Joshua Abelow is an artist represented by James Fuentes Gallery.
You and MacGregor Harp were both in a show with Sadie Laska that just closed, right? When were you introduced to him or his work?
Yes, yes and Adrianne Rubenstein. The four of us had paintings intermingling at David Petersen Gallery in Minneapolis last month. I don’t remember the first time I saw MacGregor’s work, but the first time I heard his name probably had something to do with 247365.
Last winter, Emily Ludwig Shaffer and I curated a group show inspired by Twin Peaks at The Suzanne Geiss Company and we included a large wall painting by MacGregor. One of the things I like about MacGregor’s work is that it is stylistically diverse. Yet, there is something soulful and thoughtful in all of it.
How do you balance creating artwork, curating shows, and posting to ART BLOG ART BLOG? Is balance even the right word? I imagine it’s an integrated life.
Have you ever read Paul Feeley’s “Bennington Art Policy,” which was written in 1959? It’s a list of twenty objectives. The last one reads, “To emphasize the notion of the study of art as a way of leading to a way of life, not the study of art as the acquisition of a vocational technique leading to immediate success.”
You’re pretty stringent about documenting and archiving your paintings. Why is this important to you? Do you see it as a separate component to the art-making? Do you encourage other artists to do this or is it more of a personal habit?
I do it out of necessity – the only way for me to keep track of my life and my work is to be organized. My approach to art is, in a lot of ways, analytical. I’m interested in the relationship between things. How does painting relate to blogging for instance? How does writing relate to photography? How can a group of drawings change the interpretation of a group of paintings? What is the difference between the documentation of an artwork and the original artwork? How does the circulation of images and text on the Internet inform or alter meaning? The blog is an extension of my interest in organization, documentation, daily ritual, and communication with an invisible, ever-present audience. There are over 12,500 posts on the blog and each post marks a specific moment in time. I’m interested in marking time in a variety of ways.
I loved your book, Painter’s Journal. You also write poetry. How is the writing thought process different from visual art – say, a line drawing? Or is it?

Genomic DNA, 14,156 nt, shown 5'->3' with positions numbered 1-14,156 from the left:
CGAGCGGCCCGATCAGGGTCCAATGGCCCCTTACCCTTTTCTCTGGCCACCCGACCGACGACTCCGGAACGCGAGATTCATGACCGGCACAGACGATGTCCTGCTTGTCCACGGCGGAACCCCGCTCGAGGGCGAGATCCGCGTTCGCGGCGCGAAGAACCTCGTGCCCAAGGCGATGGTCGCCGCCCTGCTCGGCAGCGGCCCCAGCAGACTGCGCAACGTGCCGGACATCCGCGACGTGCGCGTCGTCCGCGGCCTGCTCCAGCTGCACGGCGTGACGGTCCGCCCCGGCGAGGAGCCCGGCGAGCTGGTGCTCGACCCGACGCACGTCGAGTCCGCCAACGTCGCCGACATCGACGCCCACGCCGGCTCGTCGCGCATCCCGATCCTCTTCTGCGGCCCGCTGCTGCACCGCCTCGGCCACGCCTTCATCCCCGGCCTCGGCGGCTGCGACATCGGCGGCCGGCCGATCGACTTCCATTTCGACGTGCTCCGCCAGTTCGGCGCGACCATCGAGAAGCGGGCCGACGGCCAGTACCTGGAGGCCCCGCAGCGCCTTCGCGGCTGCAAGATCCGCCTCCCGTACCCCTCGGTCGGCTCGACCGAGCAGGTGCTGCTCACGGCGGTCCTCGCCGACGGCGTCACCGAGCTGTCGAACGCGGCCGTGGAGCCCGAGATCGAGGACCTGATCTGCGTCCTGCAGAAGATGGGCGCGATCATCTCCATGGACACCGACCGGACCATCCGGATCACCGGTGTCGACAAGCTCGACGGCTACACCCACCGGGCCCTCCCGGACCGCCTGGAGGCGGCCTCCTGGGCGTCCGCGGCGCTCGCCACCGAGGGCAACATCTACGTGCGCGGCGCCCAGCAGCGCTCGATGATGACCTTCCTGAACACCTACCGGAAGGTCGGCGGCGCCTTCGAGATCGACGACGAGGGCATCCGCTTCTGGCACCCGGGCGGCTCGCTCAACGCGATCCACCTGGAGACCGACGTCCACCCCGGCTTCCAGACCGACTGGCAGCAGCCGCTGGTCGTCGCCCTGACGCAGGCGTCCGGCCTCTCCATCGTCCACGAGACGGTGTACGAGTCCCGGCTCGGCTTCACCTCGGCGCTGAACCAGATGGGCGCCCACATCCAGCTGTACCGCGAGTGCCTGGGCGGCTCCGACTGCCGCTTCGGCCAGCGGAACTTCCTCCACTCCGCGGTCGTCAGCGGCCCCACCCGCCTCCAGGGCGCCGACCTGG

Thank you. I worked on Painter’s Journal, off and on, for about four years before it was published. Although my style is simple, everything I write goes through several iterations before completion. My drawings, on the other hand, are immediate and I never edit or revise. Painting is a combination of the two. All these activities occupy different parts of my brain, but they are interconnected.
Your show just opened with Gene Beery at Bodega in New York and also at Freddy in Baltimore. Can you tell us a bit about these exhibitions?
I discovered Beery’s work about three years ago. Since that time we have become friends and he has been actively contributing photographs, text, and paintings to my blog on a weekly or monthly basis. We did some art trades, which lead to a conversation about a two-person show. Rather than a straightforward painting exhibition, we thought it would be more interesting to do some collaborative works. So, in addition to showing our paintings at Bodega, we made about 100 black and white photographs – I shot the photos in New York and then Gene added text in response to each image from his home in California. Ten of these photographs are on view at Freddy in Baltimore. The show in Baltimore presents photos of the show in New York – a Dada inspired gesture that is intended to be somewhat confusing.
Do you purchase and/or live with artwork? If so, what?
I’m the proud owner of two “Lung Cancer Ashtrays” by Becky Howland – wonderful ceramic pieces from 1984. They were in a show with MacGregor and Robert Loughlin at Freddy a few weeks ago called Freddy’s Addiction. I don’t hang much in my apartment – my entire art collection is at my mom’s house. Some good stuff on the walls – Keith Mayerson, Eddie Martinez, Katherine Bernhardt, Tisch Abelow, Michael Berryhill, William Crawford, Gene Beery, Cheryl Donegan, MacGregor Harp, Van Hanos, Jamian Juliano-Villani, Nicholas Buffon, Ella Kruglyanskaya, Joe Bradley, among others.